Gladys and her husband settled in Vineland to raise their family. She worked as a secretary, where she quickly gained a lot of knowledge and became the Head of Office.
Through involvement with her community, Gladys noticed that Vineland was dealing with a lot of changes, primarily the expansion of Victoria Ave and faulty sewer pipes.
Gladys spoke at local meetings and other attendees suggested she run for office in the next by-election in 1973. She became part of Lincoln Town Council in 1975 and in 1978 became the first female Mayor in the Town of Lincoln.
Photograph of Mrs. Billy Burtch. She lived on Sixteen Hill on NO. 8 highway with her husband, Billy Burtch.
Ruth Home (1953) by UnknownThe Town of Lincoln Museum and Cultural Centre
On May 9, 1953, the Jordan Historical Museum of the Twenty opened its doors with members of the founding families as well as a proud Ruth Home in attendance. The idea of a wine-based museum began with Philip Torno of the Jordan Wines Co.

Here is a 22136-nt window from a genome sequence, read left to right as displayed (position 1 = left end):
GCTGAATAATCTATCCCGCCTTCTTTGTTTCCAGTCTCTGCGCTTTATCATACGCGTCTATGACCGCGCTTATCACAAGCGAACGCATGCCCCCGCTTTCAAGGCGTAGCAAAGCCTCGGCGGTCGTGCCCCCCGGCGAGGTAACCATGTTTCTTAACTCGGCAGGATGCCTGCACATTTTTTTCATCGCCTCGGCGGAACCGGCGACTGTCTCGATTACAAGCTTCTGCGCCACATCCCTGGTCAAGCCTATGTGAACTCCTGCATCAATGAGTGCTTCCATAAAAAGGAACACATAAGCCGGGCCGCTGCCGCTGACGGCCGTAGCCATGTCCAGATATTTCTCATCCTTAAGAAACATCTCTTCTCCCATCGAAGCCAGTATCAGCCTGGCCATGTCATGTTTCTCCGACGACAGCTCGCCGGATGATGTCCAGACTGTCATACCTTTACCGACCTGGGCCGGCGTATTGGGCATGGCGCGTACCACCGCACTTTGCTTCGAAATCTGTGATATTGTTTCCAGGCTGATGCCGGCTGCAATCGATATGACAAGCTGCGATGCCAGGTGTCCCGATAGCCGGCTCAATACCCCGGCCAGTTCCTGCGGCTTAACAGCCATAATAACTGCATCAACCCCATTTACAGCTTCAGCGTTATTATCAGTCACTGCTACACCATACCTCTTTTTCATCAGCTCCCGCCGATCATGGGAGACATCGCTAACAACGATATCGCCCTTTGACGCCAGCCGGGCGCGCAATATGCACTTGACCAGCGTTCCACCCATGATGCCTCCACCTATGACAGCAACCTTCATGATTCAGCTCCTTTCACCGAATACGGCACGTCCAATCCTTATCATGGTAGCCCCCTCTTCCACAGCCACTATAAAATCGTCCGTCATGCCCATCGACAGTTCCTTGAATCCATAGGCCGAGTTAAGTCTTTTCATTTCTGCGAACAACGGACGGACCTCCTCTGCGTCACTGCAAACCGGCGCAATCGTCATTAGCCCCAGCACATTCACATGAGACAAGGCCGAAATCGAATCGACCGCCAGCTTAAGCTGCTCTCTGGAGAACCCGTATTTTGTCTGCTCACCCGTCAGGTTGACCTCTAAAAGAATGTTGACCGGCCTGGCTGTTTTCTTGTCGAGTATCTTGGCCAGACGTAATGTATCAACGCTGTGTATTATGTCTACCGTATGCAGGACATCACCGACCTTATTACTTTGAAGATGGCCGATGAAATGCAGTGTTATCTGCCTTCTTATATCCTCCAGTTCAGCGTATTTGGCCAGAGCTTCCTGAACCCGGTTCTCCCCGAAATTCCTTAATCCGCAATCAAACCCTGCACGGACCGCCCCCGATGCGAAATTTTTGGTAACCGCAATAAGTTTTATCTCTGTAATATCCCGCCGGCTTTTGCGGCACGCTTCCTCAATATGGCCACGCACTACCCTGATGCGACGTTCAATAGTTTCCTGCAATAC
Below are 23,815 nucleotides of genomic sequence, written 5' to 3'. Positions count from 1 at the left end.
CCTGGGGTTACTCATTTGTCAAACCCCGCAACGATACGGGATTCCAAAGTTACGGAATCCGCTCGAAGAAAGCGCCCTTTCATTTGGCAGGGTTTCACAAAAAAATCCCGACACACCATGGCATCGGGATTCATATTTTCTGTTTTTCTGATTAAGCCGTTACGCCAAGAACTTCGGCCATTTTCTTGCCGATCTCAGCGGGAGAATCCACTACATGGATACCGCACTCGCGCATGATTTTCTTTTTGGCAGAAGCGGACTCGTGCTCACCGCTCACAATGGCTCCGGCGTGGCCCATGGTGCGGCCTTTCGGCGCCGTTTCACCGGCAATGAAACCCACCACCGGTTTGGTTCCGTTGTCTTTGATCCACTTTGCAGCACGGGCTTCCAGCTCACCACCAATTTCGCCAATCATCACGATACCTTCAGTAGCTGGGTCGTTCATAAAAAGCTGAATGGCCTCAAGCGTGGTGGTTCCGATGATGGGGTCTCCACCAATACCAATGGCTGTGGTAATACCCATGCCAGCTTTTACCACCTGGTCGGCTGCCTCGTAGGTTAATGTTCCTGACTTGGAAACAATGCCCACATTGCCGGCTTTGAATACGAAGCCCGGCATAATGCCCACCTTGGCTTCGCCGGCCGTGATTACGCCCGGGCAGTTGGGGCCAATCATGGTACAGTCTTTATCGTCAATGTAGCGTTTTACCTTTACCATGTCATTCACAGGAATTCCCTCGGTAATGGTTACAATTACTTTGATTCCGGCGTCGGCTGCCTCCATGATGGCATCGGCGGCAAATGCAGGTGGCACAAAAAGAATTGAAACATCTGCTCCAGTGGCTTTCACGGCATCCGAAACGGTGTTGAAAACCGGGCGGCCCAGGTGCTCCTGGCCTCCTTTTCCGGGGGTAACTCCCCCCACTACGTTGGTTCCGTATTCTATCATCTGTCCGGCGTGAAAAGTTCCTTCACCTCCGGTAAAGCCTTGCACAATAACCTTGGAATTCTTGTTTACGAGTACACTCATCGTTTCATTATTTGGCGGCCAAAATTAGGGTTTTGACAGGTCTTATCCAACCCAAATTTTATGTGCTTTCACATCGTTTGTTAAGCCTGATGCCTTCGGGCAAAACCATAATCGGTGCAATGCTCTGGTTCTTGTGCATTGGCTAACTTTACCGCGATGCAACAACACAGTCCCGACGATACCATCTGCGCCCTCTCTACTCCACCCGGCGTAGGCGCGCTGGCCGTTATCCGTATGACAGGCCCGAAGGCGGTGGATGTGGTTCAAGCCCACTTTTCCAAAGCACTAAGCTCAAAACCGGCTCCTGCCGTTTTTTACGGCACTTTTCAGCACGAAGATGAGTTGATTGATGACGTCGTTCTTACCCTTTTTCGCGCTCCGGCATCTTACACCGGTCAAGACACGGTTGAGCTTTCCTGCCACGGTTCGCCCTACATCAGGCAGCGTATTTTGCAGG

Ruth was recruited by Mr Torno in order to research the viticulture in the area, yet she found that the Twenty Valley had a rich history that stemmed far beyond it's flourishing wine industry.
Ruth Home began her career at the Royal Ontario Museum, where she pioneered the education department from 1928-1945. She also held the position as Director of Museum Research at the Ontario College of Art, as well as running her own historical research firm.
For her role in establishing the Jordan Historical Museum and her contributions to local history, Ruth was given an award by the American Assoc. of State & Local History in 1957 and the Canadian Historical Association in 1960.
Today, Ruth is known to many as one of the first curators in Ontario.
Credits: All Media